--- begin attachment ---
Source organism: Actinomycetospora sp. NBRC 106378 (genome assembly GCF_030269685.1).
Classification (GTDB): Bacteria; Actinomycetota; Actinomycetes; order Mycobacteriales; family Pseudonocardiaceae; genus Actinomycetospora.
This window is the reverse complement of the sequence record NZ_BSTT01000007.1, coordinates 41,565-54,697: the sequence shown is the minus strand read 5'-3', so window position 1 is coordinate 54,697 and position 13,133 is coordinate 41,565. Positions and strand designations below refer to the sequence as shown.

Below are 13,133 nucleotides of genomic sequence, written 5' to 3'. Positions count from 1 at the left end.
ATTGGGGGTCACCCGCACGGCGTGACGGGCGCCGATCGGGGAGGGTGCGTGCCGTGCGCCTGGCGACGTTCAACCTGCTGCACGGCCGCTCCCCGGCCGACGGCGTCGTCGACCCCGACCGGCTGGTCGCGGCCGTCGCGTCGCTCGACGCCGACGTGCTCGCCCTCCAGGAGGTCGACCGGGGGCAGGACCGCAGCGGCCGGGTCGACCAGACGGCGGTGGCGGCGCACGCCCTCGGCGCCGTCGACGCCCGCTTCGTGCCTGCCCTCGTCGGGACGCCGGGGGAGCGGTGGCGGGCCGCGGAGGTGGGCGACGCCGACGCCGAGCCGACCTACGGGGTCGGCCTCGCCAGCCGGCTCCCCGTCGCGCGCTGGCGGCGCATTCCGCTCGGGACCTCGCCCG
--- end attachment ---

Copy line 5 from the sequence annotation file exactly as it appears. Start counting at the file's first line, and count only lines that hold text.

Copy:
ATTGGGGGTCACCCGCACGGCGTGACGGGCGCCGATCGGGGAGGGTGCGTGCCGTGCGCCTGGCGACGTTCAACCTGCTGCACGGCCGCTCCCCGGCCGACGGCGTCGTCGACCCCGACCGGCTGGTCGCGGCCGTCGCGTCGCTCGACGCCGACGTGCTCGCCCTCCAGGAGGTCGACCGGGGGCAGGACCGCAGCGGCCGGGTCGACCAGACGGCGGTGGCGGCGCACGCCCTCGGCGCCGTCGACGCCCGCTTCGTGCCTGCCCTCGTCGGGACGCCGGGGGAGCGGTGGCGGGCCGCGGAGGTGGGCGACGCCGACGCCGAGCCGACCTACGGGGTCGGCCTCGCCAGCCGGCTCCCCGTCGCGCGCTGGCGGCGCATTCCGCTCGGGACCTCGCCCG